Castlefreke restoration runs into legal battle

The multi-millionaire brother of Lord Carbery has secured a High Court order freezing the assets of the woman he hired to restore the family’s abandoned gothic mansion, Castlefreke.

In 2005, Stephen Evans Freke, the youngest son of the late Peter Evans Freke — the 11th Lord Carbery — embarked on one of the country’s most ambitious restoration projects to return Castlefreke in West Cork to its former glory.

He hired Anna Oakes, who had previously overseen the restoration of the family’s other base, nearby Rathbarry Castle. She had also worked on the acclaimed renovation of actor Jeremy Irons’ Kilcoe Castle near Ballydehob.

On July 30, following a dispute about money spent on the project, Mr Evans Freke got an order restraining Ms Oakes from shifting her assets abroad and requiring her to remove her property from the Stable Cottage she was living in at Rathbarry Castle.

He had already secured an interlocutory injunction two weeks earlier, and this followed an existing circuit court order in which he got a judgment mortgage against two properties she owns.

Under the High Court order, Ms Oakes must keep assets worth up to €1m in Ireland and she is not allowed sell specific properties in this country, and a French property of which she is a part owner.

The order remains in place until a full hearing takes place later this year.

The assets freeze also covers five euro, sterling, and dollar accounts in Permanent TSB, Clonakilty, and her accounts at Ulster Bank, Bandon.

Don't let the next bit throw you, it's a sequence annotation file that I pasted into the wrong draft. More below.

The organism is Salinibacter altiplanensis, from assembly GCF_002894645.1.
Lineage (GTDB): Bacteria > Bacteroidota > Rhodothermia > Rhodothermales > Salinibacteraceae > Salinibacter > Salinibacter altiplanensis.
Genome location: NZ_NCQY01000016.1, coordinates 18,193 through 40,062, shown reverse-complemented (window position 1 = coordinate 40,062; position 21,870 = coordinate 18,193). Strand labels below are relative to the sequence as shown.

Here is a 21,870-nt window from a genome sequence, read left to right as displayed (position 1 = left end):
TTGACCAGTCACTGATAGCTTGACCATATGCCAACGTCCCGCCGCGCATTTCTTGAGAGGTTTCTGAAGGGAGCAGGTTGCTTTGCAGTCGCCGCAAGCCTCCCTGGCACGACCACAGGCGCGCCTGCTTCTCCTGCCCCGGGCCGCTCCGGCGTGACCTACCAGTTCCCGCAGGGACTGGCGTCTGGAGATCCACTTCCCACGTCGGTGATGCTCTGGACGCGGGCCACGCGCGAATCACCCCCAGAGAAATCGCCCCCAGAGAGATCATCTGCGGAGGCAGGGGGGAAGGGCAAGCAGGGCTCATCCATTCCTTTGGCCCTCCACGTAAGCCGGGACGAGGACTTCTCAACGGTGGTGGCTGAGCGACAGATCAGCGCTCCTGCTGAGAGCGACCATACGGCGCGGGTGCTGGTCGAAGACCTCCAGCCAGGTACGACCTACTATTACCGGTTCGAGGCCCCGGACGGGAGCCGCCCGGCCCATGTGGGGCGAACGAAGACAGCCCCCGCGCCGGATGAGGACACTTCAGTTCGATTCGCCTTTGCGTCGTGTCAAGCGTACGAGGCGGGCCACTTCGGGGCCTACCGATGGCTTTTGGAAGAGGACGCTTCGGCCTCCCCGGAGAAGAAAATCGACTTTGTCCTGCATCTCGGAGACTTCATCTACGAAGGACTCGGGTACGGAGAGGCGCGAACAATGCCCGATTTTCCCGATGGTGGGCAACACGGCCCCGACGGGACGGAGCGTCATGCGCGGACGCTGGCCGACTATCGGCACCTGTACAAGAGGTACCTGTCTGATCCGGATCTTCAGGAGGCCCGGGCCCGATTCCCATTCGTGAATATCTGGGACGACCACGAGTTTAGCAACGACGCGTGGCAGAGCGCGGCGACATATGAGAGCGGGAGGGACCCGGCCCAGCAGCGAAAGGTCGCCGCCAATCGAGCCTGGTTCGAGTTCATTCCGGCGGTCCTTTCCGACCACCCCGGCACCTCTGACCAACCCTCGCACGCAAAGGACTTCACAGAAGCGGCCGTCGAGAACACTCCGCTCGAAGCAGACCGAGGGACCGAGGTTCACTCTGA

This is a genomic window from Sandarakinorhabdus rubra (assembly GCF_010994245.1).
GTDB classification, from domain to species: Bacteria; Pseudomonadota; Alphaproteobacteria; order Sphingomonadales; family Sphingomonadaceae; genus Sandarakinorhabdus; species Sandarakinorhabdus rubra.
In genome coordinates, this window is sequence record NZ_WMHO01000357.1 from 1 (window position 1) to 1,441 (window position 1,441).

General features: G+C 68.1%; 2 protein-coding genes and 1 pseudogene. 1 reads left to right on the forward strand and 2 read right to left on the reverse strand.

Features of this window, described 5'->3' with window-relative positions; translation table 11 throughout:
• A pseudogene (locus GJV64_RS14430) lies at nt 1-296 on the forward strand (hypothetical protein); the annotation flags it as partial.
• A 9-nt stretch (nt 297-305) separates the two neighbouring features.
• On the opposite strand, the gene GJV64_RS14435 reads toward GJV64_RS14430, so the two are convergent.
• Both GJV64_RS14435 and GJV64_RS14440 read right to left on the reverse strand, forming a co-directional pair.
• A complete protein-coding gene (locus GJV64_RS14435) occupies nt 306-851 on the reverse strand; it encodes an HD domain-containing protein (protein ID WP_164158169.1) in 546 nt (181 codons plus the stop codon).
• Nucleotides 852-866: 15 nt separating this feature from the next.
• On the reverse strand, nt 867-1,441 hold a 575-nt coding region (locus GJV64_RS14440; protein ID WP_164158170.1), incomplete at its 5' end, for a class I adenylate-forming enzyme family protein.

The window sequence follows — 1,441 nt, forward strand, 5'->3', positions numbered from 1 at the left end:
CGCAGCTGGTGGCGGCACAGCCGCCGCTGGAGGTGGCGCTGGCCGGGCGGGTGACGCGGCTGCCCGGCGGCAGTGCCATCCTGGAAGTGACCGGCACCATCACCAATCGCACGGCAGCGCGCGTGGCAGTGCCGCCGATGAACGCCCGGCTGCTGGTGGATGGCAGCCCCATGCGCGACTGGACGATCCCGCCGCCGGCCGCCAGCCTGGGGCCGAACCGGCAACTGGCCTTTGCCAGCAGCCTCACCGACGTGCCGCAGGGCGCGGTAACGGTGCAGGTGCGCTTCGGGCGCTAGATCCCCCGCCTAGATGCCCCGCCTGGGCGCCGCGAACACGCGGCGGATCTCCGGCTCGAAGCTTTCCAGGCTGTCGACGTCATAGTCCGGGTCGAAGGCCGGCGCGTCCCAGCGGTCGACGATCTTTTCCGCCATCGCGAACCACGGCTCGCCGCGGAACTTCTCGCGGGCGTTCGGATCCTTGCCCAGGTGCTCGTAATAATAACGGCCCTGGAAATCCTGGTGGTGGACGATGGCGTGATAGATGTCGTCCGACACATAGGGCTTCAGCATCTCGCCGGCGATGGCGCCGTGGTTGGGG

Gardaí have said the dispute is being dealt with as a civil matter.

The High Court order was made in favour of Mr Evans Freke and his investment company, Bodice Property Corporation. He was born in Meath but made his career in America and heads up a number of venture capital firms from his base on the US Virgin Islands.

In 2005, he looked to follow up on the successful restoration of Rathbarry Castle by buying back and rebuilding the gothic mansion at Castlefreke which, in 1870, was built on the site of an older ruin. The sprawling building was gutted by fire in 1910 and restored, but sold by the 10th Lord Carbery in the 1940s.

The current phase of restoration is partially complete.

Following the decision of Mr Justice John Gilligan in July, Ms Oakes was to be given access to the Stable Cottage at Rathbarry Castle to remove her personal belongings and take a Persian rug she owned from the loft apartment in the castle, where she was living before moving to the cottage.

She is also entitled to take horse jumps and equipment from the showjumping arena behind the castle.


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